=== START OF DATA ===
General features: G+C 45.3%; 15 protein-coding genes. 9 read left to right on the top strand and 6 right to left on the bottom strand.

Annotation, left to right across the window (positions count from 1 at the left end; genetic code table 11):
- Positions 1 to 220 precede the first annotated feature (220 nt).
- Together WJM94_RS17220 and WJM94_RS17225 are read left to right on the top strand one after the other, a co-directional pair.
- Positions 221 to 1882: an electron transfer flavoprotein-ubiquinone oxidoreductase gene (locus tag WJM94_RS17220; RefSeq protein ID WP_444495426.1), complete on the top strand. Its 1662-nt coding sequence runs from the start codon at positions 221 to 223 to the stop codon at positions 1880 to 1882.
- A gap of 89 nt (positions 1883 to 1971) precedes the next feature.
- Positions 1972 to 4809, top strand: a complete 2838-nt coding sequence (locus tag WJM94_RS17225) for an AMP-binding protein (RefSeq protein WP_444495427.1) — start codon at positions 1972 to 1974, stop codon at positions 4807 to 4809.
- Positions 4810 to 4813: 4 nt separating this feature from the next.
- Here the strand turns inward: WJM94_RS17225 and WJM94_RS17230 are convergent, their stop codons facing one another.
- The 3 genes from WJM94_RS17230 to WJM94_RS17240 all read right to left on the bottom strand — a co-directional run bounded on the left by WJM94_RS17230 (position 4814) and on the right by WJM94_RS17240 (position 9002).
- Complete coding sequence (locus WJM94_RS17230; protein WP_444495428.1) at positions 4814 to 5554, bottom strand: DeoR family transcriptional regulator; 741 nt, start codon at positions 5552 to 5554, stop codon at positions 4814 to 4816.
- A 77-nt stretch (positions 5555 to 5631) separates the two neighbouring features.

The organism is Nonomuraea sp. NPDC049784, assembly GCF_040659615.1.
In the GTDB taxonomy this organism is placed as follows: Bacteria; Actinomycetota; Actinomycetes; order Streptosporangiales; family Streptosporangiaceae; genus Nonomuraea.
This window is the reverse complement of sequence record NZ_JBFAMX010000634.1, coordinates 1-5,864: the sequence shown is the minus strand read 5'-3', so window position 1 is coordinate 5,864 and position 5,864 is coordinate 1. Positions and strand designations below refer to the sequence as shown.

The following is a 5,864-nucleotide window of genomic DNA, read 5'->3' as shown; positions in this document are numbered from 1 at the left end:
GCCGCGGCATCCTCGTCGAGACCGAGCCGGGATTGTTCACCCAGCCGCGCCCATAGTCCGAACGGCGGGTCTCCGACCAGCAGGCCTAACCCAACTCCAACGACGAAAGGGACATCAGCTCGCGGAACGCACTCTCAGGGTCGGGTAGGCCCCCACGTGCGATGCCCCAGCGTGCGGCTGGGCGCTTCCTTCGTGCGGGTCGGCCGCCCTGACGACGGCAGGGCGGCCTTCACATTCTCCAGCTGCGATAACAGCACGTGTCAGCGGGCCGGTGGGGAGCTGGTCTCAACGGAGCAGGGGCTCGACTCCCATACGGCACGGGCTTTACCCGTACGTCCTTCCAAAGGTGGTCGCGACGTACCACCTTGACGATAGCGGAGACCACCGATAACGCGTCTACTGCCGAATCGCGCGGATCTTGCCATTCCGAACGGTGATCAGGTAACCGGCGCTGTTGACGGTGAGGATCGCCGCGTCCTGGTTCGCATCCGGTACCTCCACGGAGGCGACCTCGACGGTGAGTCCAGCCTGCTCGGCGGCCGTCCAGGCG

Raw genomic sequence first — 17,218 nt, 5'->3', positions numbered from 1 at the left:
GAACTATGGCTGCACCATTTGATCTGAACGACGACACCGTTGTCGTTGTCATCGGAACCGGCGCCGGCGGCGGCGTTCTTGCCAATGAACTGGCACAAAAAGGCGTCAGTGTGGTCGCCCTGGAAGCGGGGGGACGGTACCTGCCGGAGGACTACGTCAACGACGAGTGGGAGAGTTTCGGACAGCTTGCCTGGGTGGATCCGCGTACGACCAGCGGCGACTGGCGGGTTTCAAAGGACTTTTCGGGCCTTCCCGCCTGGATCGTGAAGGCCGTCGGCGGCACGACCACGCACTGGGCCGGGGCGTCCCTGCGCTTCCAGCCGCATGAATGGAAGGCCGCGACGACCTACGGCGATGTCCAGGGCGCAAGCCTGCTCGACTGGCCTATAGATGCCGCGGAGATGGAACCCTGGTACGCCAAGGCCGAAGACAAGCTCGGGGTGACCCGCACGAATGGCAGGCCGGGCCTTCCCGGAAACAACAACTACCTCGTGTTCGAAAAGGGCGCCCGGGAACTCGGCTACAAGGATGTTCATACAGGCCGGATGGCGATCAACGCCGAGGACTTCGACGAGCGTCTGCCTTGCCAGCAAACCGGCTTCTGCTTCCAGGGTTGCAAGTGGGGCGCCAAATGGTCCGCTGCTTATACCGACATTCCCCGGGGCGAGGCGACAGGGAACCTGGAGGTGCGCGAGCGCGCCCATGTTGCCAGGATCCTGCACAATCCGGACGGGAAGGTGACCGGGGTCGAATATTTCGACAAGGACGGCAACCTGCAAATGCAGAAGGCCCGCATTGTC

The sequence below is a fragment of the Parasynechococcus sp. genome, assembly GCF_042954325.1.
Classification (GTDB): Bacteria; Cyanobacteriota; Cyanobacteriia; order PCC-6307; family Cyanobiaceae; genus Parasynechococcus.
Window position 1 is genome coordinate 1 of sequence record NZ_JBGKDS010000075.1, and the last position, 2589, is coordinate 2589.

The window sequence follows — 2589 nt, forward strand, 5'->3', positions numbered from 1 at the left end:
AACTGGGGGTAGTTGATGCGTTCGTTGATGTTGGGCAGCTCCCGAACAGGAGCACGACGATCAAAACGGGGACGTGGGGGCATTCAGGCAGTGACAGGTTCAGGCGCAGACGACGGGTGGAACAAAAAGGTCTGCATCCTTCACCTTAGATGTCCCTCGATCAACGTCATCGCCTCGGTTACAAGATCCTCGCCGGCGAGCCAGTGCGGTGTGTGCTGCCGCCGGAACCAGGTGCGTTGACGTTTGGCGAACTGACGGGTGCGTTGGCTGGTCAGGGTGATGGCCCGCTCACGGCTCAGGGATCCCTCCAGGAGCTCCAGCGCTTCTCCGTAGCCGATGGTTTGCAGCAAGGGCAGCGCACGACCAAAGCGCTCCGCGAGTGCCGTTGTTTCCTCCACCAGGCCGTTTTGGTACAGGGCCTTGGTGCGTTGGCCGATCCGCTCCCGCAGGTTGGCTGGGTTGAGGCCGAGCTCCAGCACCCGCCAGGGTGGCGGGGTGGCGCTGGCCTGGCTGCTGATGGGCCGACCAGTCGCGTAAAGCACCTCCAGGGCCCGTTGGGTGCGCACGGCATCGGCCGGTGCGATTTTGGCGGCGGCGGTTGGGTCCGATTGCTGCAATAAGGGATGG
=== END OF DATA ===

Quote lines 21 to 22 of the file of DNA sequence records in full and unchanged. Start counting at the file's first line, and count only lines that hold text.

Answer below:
Classification (GTDB): Bacteria; Cyanobacteriota; Cyanobacteriia; order PCC-6307; family Cyanobiaceae; genus Parasynechococcus.
Window position 1 is genome coordinate 1 of sequence record NZ_JBGKDS010000075.1, and the last position, 2589, is coordinate 2589.